As days become shorter and the cold is truly settling in, most of us start diving into our summer holiday memories. No need for sadness! Winter vacation can also be full of exciting experiences. Traveling in Europe when the temperature drops even has its advantages. The prices compared to the summer season are lower, tourist attractions are not as crowded, and there’s a wide variety of activities.
From polar nights, snowy mountaintops and Christmas markets, to mild Mediterranean climate and carnivals, winter in Europe has many shapes and forms. Here are 11 ideas where to travel in Europe in the cold season.
A trip to Budapest can be a great winter weekend getaway. The Hungarian capital is famous for its royal architecture, culinary heritage, active nightlife, and SPA treatments. In winter, Budapest’s scenic central park turns into a huge ice rink, where families with kids as well as couples looking for romance come to spend their time.
If you’re struggling to warm up, try one of many SPAs. Budapest has 118 natural geothermal springs: no wonder the city’s bath culture reaches as far as the Roman times. Széchenyi thermal bath is one of the most popular in the city: it’s also the biggest SPA complex in Europe, containing 3 outdoor and 15 indoor pools as well as lots of various saunas.
Famous for its astonishing old town, Prague is an excellent destination at any time of the year. However, in winter, one can roam around the narrow alleys, and visit the almost empty museums and castles. As the temperature drops, the prices go down as well. Sitting down in one of the many cozy pubs in Prague is a good idea for those who want to experience the local life. The world-known Czech beer is both tasty and cheap.
Christmas period in Prague is marked with twinkling lights and Christmas markets. The biggest ones are located in the Old Town and Wenceslas square, others pop up in the Republic square, Havel market, and Prague castle.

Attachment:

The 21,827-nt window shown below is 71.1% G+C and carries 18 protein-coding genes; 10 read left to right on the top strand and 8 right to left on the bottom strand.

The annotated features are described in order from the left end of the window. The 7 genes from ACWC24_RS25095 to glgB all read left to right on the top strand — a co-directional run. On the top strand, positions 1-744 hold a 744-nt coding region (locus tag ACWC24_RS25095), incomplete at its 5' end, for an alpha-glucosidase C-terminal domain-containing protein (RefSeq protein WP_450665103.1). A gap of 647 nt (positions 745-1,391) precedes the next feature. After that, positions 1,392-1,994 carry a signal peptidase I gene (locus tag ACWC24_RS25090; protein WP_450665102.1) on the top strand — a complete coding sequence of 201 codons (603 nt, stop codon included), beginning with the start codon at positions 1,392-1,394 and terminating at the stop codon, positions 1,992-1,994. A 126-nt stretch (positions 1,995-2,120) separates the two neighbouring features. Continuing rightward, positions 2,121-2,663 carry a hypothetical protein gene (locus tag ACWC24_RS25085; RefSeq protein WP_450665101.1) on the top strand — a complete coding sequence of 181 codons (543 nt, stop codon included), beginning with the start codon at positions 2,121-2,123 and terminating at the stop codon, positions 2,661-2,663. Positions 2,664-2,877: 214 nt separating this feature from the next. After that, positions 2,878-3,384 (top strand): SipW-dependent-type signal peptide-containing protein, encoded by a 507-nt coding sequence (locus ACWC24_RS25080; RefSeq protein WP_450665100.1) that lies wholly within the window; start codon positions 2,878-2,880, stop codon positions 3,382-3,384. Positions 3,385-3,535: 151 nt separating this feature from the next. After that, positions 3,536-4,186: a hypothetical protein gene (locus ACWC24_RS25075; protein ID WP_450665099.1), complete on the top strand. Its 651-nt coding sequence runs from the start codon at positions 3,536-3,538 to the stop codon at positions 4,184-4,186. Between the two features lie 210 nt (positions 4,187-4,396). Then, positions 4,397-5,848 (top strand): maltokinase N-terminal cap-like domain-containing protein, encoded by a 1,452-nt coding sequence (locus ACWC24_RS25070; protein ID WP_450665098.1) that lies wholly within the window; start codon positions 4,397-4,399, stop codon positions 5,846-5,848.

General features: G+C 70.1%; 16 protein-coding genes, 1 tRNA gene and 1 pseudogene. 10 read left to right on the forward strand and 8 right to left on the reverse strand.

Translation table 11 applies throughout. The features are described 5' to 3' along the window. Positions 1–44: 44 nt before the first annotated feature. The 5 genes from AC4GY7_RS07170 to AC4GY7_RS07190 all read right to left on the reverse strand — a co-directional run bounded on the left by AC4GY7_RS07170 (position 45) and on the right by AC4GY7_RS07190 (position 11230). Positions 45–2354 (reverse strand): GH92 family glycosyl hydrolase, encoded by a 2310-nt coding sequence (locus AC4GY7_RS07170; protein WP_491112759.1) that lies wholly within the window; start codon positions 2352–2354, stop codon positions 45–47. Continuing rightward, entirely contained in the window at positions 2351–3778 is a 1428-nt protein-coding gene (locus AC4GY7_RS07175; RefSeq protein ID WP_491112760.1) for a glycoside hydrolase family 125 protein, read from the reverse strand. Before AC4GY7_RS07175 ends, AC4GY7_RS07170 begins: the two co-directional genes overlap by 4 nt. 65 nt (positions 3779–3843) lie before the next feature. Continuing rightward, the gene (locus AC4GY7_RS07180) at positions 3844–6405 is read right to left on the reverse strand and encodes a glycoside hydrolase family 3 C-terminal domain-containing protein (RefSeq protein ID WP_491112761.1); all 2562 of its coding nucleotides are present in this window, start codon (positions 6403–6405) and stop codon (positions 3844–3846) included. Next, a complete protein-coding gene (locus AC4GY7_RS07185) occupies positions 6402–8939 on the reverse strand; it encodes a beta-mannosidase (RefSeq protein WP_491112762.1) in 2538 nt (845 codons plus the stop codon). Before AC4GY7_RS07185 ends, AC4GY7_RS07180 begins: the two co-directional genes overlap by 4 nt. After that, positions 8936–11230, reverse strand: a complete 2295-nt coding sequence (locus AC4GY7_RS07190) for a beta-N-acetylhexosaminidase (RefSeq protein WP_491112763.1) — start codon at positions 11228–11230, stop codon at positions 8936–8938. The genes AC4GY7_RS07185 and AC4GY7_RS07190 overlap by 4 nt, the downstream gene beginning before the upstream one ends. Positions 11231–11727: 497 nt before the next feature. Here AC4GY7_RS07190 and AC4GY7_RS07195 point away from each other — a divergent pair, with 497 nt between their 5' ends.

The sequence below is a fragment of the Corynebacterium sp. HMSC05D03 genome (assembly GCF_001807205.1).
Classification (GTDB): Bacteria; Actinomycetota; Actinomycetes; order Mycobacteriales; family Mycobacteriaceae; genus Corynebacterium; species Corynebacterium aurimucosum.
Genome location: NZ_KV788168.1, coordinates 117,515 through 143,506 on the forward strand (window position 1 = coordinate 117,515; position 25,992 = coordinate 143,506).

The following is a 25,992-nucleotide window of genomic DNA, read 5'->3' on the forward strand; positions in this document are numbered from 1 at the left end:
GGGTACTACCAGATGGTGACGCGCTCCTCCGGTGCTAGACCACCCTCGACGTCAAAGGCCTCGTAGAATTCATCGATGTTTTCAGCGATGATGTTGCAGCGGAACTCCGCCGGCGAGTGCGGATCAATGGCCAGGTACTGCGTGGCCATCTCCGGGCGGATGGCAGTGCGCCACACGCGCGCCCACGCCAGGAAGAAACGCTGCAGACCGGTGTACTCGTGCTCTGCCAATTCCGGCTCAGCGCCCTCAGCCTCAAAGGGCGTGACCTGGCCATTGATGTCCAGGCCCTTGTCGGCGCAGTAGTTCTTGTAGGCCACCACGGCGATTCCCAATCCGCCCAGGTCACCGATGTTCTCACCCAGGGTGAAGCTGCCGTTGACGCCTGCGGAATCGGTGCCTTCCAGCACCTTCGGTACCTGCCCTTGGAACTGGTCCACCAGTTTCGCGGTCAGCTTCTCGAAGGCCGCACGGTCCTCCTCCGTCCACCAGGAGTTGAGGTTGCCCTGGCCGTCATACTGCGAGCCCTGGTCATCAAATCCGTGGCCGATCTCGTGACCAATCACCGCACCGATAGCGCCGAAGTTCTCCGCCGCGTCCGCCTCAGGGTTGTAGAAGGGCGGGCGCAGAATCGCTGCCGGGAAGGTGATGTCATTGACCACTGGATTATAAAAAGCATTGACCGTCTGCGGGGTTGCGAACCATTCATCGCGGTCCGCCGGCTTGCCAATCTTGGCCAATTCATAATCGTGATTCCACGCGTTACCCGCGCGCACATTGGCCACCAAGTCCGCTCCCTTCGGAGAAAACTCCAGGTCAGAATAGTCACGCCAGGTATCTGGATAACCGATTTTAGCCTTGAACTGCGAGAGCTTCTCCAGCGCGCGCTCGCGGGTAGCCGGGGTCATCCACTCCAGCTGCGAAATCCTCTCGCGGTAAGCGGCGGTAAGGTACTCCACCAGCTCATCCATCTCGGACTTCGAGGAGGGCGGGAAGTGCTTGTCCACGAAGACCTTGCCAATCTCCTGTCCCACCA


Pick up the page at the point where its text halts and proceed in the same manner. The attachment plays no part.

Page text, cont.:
The unofficial capital of Côte d’Azur, Nice turned into a popular summer resort only at the beginning of the 20th century. Until then, the French Riviera was a winter destination. The European aristocrats (even the Queen of England herself) used to come here looking for a milder winter climate. December days in Nice might warm up to 10-15 °C. Even though it will be too cold for sunbathing, the long walks along the coastal promenade in this weather might be quite pleasant.
Nice holds a rich cultural scene as well. All year round you’ll find plenty of exhibitions, concerts, and the city’s opera is open for the winter season as well. In February, Nice is hosting a rather spectacular carnival.
If you don’t find Côte d’Azur warm enough, the Spanish Canary Islands is a fabulous sunny destination. In Tenerife, which is the biggest of the islands, the temperature in January rises up to 20°C, and the Atlantic water is never freezing. Situated along the African coast, Tenerife is proud of its Spanish culture and is easily accessible from most European cities.
The island offers a lot of activities, including surfing, diving, and snorkeling. You can hike the breathtaking Teide volcano, and the Atlantic is an excellent place for spotting dolphins. Visiting Tenerife in February will give you a unique opportunity to see the vibrant Santa Cruz carnival.
The Bavarian capital is famous for its Christmas markets. Throughout December, Munich hosts dozens of markets, from traditional ones located around Marienplatz and Viktualienmarkt squares to alternative artsy fairs. Not surprisingly, Munich is a great place to do your Christmas shopping. Here you’ll find everything from artwork, handmade toys, jewelry, and decorations to mouth-watering food and drinks.